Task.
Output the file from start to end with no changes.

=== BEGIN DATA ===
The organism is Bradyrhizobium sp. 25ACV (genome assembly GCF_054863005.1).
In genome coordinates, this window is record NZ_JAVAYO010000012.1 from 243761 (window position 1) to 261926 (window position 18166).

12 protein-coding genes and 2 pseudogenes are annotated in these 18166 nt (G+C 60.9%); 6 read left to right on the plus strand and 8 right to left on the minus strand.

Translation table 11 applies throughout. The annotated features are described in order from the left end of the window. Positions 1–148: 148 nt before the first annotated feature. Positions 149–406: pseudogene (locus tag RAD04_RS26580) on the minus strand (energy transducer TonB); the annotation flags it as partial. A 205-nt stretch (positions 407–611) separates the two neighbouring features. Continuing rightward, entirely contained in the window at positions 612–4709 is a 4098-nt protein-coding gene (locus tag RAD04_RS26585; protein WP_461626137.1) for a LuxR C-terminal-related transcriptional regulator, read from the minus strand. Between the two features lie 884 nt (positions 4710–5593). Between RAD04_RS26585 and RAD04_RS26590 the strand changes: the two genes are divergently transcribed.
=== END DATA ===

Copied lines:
The organism is Bradyrhizobium sp. 25ACV (genome assembly GCF_054863005.1).
In genome coordinates, this window is record NZ_JAVAYO010000012.1 from 243761 (window position 1) to 261926 (window position 18166).

12 protein-coding genes and 2 pseudogenes are annotated in these 18166 nt (G+C 60.9%); 6 read left to right on the plus strand and 8 right to left on the minus strand.

Translation table 11 applies throughout. The annotated features are described in order from the left end of the window. Positions 1–148: 148 nt before the first annotated feature. Positions 149–406: pseudogene (locus tag RAD04_RS26580) on the minus strand (energy transducer TonB); the annotation flags it as partial. A 205-nt stretch (positions 407–611) separates the two neighbouring features. Continuing rightward, entirely contained in the window at positions 612–4709 is a 4098-nt protein-coding gene (locus tag RAD04_RS26585; protein WP_461626137.1) for a LuxR C-terminal-related transcriptional regulator, read from the minus strand. Between the two features lie 884 nt (positions 4710–5593). Between RAD04_RS26585 and RAD04_RS26590 the strand changes: the two genes are divergently transcribed.